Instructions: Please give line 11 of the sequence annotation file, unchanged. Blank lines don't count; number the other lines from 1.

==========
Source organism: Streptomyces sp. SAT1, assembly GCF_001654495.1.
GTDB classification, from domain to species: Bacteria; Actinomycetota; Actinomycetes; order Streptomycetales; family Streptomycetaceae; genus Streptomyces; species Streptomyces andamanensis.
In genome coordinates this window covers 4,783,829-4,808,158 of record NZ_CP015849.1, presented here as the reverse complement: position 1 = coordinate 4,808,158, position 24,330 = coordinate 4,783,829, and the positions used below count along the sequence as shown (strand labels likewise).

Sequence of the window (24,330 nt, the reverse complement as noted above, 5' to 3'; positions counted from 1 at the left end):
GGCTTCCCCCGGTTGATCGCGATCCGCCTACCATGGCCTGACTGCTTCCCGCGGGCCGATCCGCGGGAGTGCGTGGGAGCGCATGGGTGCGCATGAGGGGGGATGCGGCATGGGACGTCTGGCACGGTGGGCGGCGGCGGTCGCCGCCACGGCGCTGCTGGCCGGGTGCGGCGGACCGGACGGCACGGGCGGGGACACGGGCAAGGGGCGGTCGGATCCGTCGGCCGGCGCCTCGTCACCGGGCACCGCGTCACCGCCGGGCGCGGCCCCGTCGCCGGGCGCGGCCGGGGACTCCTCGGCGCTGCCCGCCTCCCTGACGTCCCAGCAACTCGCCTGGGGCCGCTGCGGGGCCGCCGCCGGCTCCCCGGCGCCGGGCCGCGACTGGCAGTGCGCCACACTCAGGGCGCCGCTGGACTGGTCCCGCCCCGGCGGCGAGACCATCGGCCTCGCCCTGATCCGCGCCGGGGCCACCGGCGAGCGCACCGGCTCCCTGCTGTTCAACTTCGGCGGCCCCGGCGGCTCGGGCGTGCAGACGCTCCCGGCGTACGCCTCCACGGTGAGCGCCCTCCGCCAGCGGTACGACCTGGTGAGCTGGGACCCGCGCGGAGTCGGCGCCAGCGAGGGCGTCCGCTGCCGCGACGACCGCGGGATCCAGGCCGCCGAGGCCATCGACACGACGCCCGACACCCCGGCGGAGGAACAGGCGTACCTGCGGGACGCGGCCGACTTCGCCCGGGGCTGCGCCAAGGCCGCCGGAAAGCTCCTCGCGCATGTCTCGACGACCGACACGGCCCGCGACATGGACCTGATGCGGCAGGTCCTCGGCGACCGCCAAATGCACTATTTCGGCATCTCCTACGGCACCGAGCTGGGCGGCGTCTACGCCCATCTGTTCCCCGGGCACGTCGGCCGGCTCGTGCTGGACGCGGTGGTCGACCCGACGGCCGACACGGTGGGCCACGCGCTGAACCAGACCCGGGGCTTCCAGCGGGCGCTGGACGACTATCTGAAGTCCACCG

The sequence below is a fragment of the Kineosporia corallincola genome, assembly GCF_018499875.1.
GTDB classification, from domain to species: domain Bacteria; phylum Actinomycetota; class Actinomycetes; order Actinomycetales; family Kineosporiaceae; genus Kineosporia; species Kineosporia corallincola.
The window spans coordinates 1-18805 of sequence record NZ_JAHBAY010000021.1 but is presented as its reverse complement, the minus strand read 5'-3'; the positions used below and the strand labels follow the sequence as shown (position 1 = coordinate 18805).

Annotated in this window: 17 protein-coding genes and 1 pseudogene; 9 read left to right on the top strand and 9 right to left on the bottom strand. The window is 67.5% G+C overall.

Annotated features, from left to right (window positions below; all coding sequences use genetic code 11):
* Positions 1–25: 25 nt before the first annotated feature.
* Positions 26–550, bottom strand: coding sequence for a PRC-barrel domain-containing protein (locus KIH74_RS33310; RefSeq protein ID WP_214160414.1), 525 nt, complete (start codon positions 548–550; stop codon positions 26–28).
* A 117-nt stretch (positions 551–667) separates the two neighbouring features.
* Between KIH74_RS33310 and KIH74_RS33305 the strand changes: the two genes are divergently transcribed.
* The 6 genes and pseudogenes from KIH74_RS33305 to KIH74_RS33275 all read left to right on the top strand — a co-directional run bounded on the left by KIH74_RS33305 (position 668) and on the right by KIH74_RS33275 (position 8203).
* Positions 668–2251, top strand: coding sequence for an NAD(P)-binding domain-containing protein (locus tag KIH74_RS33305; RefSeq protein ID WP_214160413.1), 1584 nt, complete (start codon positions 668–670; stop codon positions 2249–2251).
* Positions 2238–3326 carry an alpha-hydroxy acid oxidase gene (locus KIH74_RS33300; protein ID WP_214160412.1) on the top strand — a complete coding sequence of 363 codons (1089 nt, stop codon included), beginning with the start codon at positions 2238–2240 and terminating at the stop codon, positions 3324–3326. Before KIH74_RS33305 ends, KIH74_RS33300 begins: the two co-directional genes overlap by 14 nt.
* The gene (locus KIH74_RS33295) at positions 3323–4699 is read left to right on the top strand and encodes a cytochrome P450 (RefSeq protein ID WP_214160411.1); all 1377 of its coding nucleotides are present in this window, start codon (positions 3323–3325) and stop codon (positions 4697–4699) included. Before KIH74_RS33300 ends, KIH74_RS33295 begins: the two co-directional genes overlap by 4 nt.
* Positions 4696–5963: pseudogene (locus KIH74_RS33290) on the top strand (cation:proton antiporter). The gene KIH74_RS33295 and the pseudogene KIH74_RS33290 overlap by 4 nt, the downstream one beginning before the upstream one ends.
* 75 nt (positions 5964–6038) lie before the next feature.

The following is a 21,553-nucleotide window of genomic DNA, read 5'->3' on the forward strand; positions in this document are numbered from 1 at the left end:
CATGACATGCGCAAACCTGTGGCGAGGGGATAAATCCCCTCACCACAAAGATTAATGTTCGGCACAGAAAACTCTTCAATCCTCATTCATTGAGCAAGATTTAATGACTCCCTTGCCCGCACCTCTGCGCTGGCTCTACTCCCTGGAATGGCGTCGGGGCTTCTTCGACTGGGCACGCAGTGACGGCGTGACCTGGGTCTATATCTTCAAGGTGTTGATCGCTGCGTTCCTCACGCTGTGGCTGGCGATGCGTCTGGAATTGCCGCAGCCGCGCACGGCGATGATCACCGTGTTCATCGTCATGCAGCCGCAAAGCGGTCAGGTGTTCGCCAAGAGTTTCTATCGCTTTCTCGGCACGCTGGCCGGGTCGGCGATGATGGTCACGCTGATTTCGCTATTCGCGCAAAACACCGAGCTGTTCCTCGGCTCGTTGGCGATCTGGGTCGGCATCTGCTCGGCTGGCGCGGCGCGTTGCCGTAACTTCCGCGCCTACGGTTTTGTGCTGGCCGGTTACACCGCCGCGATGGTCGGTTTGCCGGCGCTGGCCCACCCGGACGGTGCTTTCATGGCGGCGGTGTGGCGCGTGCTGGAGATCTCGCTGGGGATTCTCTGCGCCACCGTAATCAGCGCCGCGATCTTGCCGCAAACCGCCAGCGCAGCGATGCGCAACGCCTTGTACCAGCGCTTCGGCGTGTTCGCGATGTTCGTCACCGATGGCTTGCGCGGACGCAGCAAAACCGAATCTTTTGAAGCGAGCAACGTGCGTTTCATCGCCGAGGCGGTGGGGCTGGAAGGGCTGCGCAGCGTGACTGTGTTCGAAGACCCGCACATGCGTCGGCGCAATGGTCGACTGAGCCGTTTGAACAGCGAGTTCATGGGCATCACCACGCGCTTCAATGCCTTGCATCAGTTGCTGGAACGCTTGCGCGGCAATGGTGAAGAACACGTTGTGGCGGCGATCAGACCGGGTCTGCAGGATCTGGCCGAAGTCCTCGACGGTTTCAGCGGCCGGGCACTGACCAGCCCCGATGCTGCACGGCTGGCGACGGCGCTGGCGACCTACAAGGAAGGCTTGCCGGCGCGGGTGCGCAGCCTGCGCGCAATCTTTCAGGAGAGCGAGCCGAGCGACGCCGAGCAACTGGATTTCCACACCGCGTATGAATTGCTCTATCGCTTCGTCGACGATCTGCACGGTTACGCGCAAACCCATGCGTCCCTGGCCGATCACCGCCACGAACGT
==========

* Positions 1–25: 25 nt before the first annotated feature.